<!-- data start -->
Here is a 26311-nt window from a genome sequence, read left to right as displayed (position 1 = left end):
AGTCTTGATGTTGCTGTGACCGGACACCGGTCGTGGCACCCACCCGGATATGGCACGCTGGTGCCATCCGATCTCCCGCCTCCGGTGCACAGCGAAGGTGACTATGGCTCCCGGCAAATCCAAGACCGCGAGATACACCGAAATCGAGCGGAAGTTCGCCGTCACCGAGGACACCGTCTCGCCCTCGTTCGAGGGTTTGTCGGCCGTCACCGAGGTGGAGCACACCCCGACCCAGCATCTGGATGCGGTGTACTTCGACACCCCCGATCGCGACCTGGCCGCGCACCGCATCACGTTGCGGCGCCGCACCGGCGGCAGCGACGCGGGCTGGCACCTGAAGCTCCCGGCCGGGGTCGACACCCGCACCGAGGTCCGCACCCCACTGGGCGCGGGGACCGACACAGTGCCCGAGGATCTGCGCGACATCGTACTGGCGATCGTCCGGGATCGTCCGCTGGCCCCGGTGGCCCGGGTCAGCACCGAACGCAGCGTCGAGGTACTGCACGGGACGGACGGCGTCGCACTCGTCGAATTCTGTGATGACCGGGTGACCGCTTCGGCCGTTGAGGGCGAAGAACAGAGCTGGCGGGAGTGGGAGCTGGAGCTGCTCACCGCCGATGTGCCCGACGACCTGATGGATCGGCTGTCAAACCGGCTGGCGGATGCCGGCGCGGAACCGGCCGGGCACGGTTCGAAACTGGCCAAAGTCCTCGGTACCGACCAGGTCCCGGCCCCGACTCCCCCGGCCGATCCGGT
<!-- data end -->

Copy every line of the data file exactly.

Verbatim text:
Here is a 26311-nt window from a genome sequence, read left to right as displayed (position 1 = left end):
AGTCTTGATGTTGCTGTGACCGGACACCGGTCGTGGCACCCACCCGGATATGGCACGCTGGTGCCATCCGATCTCCCGCCTCCGGTGCACAGCGAAGGTGACTATGGCTCCCGGCAAATCCAAGACCGCGAGATACACCGAAATCGAGCGGAAGTTCGCCGTCACCGAGGACACCGTCTCGCCCTCGTTCGAGGGTTTGTCGGCCGTCACCGAGGTGGAGCACACCCCGACCCAGCATCTGGATGCGGTGTACTTCGACACCCCCGATCGCGACCTGGCCGCGCACCGCATCACGTTGCGGCGCCGCACCGGCGGCAGCGACGCGGGCTGGCACCTGAAGCTCCCGGCCGGGGTCGACACCCGCACCGAGGTCCGCACCCCACTGGGCGCGGGGACCGACACAGTGCCCGAGGATCTGCGCGACATCGTACTGGCGATCGTCCGGGATCGTCCGCTGGCCCCGGTGGCCCGGGTCAGCACCGAACGCAGCGTCGAGGTACTGCACGGGACGGACGGCGTCGCACTCGTCGAATTCTGTGATGACCGGGTGACCGCTTCGGCCGTTGAGGGCGAAGAACAGAGCTGGCGGGAGTGGGAGCTGGAGCTGCTCACCGCCGATGTGCCCGACGACCTGATGGATCGGCTGTCAAACCGGCTGGCGGATGCCGGCGCGGAACCGGCCGGGCACGGTTCGAAACTGGCCAAAGTCCTCGGTACCGACCAGGTCCCGGCCCCGACTCCCCCGGCCGATCCGGT